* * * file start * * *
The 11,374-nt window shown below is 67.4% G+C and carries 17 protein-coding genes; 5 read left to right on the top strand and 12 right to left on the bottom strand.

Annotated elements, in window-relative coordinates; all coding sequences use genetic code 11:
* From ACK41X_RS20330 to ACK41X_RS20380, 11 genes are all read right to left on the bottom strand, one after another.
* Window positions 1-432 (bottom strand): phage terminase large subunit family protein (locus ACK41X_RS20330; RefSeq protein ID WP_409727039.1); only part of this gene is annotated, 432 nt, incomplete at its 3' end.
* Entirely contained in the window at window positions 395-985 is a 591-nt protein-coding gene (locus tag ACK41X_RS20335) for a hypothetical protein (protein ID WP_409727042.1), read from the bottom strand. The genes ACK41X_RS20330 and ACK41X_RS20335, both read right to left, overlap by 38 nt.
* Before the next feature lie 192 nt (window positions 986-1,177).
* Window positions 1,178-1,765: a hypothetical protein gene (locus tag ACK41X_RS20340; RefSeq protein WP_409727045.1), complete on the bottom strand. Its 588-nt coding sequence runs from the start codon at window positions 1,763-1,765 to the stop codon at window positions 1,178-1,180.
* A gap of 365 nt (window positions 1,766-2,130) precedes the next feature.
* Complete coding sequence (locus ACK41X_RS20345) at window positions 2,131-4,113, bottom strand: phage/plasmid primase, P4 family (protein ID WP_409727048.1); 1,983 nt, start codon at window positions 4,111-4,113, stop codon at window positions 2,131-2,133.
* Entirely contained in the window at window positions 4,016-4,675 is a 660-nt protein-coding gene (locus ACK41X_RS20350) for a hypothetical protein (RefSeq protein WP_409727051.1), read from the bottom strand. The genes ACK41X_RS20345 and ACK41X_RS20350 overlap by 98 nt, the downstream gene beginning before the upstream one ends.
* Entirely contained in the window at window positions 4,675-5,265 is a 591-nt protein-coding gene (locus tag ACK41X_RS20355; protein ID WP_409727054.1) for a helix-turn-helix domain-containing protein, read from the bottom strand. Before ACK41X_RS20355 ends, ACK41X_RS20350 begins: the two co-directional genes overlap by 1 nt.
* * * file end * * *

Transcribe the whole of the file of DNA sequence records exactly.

The 11,374-nt window shown below is 67.4% G+C and carries 17 protein-coding genes; 5 read left to right on the top strand and 12 right to left on the bottom strand.

Annotated elements, in window-relative coordinates; all coding sequences use genetic code 11:
* From ACK41X_RS20330 to ACK41X_RS20380, 11 genes are all read right to left on the bottom strand, one after another.
* Window positions 1-432 (bottom strand): phage terminase large subunit family protein (locus ACK41X_RS20330; RefSeq protein ID WP_409727039.1); only part of this gene is annotated, 432 nt, incomplete at its 3' end.
* Entirely contained in the window at window positions 395-985 is a 591-nt protein-coding gene (locus tag ACK41X_RS20335) for a hypothetical protein (protein ID WP_409727042.1), read from the bottom strand. The genes ACK41X_RS20330 and ACK41X_RS20335, both read right to left, overlap by 38 nt.
* Before the next feature lie 192 nt (window positions 986-1,177).
* Window positions 1,178-1,765: a hypothetical protein gene (locus tag ACK41X_RS20340; RefSeq protein WP_409727045.1), complete on the bottom strand. Its 588-nt coding sequence runs from the start codon at window positions 1,763-1,765 to the stop codon at window positions 1,178-1,180.
* A gap of 365 nt (window positions 1,766-2,130) precedes the next feature.
* Complete coding sequence (locus ACK41X_RS20345) at window positions 2,131-4,113, bottom strand: phage/plasmid primase, P4 family (protein ID WP_409727048.1); 1,983 nt, start codon at window positions 4,111-4,113, stop codon at window positions 2,131-2,133.
* Entirely contained in the window at window positions 4,016-4,675 is a 660-nt protein-coding gene (locus ACK41X_RS20350) for a hypothetical protein (RefSeq protein WP_409727051.1), read from the bottom strand. The genes ACK41X_RS20345 and ACK41X_RS20350 overlap by 98 nt, the downstream gene beginning before the upstream one ends.
* Entirely contained in the window at window positions 4,675-5,265 is a 591-nt protein-coding gene (locus tag ACK41X_RS20355; protein ID WP_409727054.1) for a helix-turn-helix domain-containing protein, read from the bottom strand. Before ACK41X_RS20355 ends, ACK41X_RS20350 begins: the two co-directional genes overlap by 1 nt.